The chip for Virimi Vakatawa before taking the return pass and putting Juan Imhoff over to beat Saracens in the semi-final. And many, many more.

There are the bloopers too.

Opting for a shot at a drop goal entering the last minute at Twickenham with an 11-6 lead, prompting Alan Quinlan to exclaim on commentary: "What in God's name are they trying to do?" The intercept in the Heineken Cup final against Exeter which coughed up a try.

Likening it to ‘that’ pass at Twickenham, Prendergast counters: “If it [the intercept was another couple of inches higher we’re potentially scoring at the other end.”

“It was something that we’d identified before the game, that there would be that kick space after their kicking game. Finn opted for the pass rather than the kick and I’ll take responsibility for that as a coach also. But look, he had so many positives in that game as well.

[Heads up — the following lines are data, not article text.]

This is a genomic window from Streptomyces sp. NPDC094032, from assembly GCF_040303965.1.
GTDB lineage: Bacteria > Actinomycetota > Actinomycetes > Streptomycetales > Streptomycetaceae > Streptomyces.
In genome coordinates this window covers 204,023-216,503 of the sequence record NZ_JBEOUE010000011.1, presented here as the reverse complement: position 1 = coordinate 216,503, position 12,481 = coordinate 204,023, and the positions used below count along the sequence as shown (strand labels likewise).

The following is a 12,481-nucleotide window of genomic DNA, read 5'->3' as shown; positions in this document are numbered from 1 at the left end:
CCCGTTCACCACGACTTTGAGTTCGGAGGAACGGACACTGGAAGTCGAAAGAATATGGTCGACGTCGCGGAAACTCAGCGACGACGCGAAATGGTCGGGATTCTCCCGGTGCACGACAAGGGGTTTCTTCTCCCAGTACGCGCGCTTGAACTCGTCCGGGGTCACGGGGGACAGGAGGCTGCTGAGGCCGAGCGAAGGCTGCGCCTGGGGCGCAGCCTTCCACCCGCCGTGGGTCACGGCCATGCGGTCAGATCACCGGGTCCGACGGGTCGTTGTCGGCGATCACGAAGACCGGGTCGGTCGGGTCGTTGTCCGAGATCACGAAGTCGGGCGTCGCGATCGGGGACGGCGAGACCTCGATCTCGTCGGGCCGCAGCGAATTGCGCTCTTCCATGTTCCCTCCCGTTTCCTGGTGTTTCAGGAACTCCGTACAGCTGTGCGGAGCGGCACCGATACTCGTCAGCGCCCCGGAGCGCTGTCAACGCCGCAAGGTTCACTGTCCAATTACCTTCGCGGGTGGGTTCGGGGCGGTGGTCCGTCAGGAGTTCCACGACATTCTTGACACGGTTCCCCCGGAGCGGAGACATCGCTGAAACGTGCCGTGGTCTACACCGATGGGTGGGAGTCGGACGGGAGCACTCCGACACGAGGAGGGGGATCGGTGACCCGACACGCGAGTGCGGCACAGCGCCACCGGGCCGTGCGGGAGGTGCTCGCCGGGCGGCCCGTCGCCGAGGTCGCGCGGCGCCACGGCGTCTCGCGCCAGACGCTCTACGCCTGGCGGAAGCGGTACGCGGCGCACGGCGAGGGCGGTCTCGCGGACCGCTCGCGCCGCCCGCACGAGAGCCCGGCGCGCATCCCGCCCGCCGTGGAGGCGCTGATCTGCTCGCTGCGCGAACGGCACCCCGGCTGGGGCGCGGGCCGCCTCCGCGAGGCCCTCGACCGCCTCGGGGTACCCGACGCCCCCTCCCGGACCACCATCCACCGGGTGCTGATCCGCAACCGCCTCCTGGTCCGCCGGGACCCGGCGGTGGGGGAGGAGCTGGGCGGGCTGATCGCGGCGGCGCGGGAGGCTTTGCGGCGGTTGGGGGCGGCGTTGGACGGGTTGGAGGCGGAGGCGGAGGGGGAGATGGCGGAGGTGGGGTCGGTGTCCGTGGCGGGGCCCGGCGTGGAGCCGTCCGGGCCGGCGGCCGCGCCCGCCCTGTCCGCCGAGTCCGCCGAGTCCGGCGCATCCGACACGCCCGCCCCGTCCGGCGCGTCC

Next action

“Finn was blessed with a talent and you never want to take that away from a player. Sometimes there’s going to be mistakes, but I’ve never seen a player move on so quickly. He just doesn’t let it bother him. He’s looking for the next action. That pass didn’t come off, but ten minutes later he was putting Zeebs away in the corner. That’s the type of player that he is.”

This perhaps conveys an impression that Russell doesn’t care as much as other players, which along with the risk-taking and the temerity to look like he enjoys playing, in turn polarises opinion about him, but Prendergast maintains: “He moves on very quickly, he doesn’t let it cloud him, and that’s a great strength to have.”